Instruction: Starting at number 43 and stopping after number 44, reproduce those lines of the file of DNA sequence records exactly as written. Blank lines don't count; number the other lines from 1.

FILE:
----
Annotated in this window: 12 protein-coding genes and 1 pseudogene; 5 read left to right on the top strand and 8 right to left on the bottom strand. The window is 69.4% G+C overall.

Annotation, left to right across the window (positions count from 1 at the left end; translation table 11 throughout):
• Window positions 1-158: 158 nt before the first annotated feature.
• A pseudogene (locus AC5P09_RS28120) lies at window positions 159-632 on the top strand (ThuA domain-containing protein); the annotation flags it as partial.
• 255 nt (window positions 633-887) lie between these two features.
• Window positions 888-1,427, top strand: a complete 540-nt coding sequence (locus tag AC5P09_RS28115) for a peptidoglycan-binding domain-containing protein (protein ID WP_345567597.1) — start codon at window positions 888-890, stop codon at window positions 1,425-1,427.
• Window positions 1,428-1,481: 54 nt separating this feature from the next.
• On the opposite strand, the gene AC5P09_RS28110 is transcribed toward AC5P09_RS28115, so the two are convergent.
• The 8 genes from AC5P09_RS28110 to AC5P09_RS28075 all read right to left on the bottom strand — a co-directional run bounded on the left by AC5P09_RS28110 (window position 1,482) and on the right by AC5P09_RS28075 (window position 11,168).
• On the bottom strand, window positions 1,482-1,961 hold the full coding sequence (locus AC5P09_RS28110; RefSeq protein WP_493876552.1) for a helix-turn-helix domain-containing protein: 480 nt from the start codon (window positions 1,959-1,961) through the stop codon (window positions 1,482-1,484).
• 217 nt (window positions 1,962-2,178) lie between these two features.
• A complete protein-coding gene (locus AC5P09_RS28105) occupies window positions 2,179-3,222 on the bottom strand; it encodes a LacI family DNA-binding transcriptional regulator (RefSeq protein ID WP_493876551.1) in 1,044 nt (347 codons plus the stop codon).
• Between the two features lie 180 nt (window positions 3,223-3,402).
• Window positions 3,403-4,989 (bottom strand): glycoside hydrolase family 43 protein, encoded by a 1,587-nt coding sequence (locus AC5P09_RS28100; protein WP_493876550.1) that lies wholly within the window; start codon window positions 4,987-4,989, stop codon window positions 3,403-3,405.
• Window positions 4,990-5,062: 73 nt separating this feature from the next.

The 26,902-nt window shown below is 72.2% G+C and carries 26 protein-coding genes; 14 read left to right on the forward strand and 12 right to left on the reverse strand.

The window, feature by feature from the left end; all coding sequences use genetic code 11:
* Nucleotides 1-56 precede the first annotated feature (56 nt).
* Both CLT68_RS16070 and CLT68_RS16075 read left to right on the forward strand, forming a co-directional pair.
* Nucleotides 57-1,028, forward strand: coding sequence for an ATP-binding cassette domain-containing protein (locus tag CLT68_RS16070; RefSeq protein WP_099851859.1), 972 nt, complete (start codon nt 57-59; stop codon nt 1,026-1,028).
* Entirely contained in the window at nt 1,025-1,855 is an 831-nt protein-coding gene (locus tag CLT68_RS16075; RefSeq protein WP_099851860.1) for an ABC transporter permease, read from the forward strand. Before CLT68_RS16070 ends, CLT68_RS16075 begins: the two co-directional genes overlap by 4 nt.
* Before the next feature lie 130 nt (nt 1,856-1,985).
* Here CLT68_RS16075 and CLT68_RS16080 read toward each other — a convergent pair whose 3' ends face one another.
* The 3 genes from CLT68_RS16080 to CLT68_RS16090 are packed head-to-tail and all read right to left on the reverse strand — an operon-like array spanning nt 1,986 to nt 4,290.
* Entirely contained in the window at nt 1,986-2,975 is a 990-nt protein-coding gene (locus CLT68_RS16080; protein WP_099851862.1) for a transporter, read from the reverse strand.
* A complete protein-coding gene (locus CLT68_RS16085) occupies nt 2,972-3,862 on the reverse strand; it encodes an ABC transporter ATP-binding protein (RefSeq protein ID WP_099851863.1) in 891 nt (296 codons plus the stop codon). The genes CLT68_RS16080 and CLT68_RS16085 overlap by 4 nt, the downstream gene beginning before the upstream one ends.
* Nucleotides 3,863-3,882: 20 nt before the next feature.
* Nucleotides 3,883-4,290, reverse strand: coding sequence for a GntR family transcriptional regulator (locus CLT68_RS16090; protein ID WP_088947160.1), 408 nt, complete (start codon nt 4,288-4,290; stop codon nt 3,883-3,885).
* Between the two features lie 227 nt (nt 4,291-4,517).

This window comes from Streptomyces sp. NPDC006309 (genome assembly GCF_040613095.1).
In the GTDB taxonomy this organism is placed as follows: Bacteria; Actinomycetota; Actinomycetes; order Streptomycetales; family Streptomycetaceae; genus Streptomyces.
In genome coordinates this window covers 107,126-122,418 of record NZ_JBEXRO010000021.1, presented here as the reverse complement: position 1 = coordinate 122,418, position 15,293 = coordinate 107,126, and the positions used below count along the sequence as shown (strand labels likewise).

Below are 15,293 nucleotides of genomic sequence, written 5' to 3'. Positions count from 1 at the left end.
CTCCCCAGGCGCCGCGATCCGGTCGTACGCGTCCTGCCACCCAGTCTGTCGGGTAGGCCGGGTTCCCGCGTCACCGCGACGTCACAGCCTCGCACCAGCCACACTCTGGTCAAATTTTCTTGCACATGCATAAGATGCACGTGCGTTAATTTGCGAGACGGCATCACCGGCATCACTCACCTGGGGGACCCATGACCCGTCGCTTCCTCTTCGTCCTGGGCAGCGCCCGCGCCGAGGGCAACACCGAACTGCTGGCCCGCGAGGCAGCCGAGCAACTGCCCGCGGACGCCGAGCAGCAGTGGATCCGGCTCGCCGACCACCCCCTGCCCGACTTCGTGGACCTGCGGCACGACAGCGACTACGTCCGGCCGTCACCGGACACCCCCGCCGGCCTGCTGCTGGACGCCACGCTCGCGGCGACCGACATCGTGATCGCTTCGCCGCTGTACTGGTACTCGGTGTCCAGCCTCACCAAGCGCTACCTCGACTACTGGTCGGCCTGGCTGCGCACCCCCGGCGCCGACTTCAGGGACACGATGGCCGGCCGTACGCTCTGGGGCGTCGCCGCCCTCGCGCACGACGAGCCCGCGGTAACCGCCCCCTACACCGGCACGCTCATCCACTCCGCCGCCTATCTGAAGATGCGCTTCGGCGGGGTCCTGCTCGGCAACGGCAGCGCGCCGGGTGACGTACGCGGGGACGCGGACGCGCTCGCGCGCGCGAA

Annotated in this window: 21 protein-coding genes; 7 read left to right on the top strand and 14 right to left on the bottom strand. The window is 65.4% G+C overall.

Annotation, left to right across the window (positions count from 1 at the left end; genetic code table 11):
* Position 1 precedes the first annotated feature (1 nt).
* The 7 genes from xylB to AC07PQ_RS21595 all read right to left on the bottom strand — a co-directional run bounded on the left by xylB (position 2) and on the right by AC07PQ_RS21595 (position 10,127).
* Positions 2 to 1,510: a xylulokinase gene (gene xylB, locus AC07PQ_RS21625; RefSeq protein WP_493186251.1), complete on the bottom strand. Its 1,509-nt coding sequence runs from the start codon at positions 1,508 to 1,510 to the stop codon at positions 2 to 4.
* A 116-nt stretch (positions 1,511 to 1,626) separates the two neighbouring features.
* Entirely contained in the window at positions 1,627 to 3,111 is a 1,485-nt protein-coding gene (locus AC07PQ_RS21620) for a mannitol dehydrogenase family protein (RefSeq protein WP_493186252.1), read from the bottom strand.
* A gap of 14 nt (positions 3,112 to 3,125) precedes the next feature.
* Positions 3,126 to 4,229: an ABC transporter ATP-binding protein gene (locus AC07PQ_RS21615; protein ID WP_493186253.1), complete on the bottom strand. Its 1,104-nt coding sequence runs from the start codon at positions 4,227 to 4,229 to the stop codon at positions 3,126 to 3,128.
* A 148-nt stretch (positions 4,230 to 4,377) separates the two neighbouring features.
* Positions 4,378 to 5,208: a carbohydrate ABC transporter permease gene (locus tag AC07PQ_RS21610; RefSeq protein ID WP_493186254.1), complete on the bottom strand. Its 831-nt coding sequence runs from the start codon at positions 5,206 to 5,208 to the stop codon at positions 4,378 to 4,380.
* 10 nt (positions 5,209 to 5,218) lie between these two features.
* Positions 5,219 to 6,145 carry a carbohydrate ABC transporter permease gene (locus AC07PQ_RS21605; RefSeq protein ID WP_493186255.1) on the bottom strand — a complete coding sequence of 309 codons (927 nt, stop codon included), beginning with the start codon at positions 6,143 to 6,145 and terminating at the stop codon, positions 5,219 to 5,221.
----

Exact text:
* Positions 3,126 to 4,229: an ABC transporter ATP-binding protein gene (locus AC07PQ_RS21615; protein ID WP_493186253.1), complete on the bottom strand. Its 1,104-nt coding sequence runs from the start codon at positions 4,227 to 4,229 to the stop codon at positions 3,126 to 3,128.
* A 148-nt stretch (positions 4,230 to 4,377) separates the two neighbouring features.